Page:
In January 2018, a German Shepherd puppy was stolen outside her home in Baytown, Texas. She loved everyone she met, so she didn’t resist when strangers welcomed her into their vehicle. The stolen pup’s family searched for weeks with no sightings and slowly gave up hope.
But the weeks turned into months, and then years. It got to the point where the family thought they’d never see their dog again. But then, they got a phone call that changed everything. A shelter 600 miles away claimed to have the missing German Shepherd in their care, despite being almost five years later.
Beloved Puppy Hops In Wrong Car
The German Shepherd named Sheba was less than a year old when she vanished. Her humans adored her friendly nature and easygoing temperament, and she was a best friend to their three-year-old daughter.
However, Sheba got outside while her family was eating dinner at their neighbor’s house. That one moment changed everything. Security footage showed a white truck slowly approaching the house, and Sheba rushed over to greet them. The puppy hopped in the car without hesitation, not realizing she was in danger. The vehicle drove off with Sheba inside.
Stephanie Malmstrom, Sheba’s owner, marked the dog’s microchip as missing and began searching frantically. She made posters and even created a Facebook page to share updates. She pleaded for help, but no one had any sightings.
“We won’t ask any questions or pursue anything. Just take her to a humane shelter, where she can be scanned for her microchip, or drop her off in the neighborhood and she’ll find her way home,” Malmstrom said.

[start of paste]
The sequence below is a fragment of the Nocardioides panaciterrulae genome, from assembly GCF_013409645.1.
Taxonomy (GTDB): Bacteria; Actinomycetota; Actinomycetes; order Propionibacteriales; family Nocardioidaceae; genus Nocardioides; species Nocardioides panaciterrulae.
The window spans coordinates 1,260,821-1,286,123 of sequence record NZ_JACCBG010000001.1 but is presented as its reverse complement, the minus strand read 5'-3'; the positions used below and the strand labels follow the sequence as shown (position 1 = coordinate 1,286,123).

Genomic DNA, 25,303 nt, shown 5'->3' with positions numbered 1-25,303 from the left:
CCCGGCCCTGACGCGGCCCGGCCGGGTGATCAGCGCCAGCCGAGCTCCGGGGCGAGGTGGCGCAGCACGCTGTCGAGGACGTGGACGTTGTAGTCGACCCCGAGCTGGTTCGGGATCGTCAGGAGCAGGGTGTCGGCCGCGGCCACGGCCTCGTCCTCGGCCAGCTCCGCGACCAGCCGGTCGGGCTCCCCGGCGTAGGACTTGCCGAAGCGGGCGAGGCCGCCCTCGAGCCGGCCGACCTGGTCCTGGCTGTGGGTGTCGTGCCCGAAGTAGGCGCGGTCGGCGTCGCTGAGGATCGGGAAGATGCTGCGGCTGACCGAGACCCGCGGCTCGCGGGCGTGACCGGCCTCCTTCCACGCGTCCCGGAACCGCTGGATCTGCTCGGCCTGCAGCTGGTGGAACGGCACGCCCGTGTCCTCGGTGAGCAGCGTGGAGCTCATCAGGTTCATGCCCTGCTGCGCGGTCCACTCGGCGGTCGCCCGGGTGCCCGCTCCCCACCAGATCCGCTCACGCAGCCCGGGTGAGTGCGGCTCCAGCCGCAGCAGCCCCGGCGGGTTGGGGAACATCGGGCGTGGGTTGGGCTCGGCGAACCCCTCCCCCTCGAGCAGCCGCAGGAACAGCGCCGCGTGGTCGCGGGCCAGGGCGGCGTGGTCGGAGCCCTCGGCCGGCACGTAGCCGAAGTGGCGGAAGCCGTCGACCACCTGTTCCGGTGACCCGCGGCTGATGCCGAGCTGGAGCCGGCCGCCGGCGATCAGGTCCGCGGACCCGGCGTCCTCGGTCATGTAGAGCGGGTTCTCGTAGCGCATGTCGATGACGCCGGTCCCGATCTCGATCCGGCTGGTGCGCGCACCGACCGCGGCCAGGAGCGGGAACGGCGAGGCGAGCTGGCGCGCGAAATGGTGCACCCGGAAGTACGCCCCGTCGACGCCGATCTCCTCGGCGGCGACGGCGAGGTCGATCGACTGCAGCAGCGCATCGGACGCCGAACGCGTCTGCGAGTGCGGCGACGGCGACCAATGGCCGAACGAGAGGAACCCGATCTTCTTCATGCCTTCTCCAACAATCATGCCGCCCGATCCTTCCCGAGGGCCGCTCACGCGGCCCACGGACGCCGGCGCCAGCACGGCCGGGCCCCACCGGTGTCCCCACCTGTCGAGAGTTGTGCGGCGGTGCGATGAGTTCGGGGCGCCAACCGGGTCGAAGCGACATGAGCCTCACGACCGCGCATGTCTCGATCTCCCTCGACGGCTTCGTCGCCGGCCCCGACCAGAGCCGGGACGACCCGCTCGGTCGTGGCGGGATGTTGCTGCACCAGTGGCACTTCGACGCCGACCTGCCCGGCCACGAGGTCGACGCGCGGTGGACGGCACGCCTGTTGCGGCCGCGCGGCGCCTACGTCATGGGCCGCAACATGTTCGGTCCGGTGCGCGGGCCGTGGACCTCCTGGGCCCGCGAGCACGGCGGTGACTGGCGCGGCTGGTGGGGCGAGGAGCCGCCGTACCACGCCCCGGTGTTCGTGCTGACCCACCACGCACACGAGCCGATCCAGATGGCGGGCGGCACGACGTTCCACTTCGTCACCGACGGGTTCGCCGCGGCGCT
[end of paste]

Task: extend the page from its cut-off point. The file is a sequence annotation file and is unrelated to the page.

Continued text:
An Unexpected Return
After almost five years of searching with no leads, the family had given up. So, when someone from animal control in Borger, Texas, contacted Malmstrom, she thought it was a prank. She joked that she thought they’d offer her a cruise and a million dollars too.
“We were searching for years, but after four and a half years of Sheba missing, I lost a little bit of hope,” Malmstrom said.
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But the animal control officer explained that they found Sheba wandering the streets, and she seemed too friendly to be a stray. They got Malmstrom’s information after scanning Sheba’s microchip. So, the family face-timed with Sheba to make sure it was really her. Sure enough, the dog still responded to her name and some of the German commands the family taught her.
Yet, Borger is about 600 miles away from Sheba’s hometown. So, the family is working with non-profit Pilots N Paws, who will fly Sheba home. Sheba will return home in the next few days, so the family hopes she remembers them. She may be older now, but her family is excited to give her all the love she missed out on.
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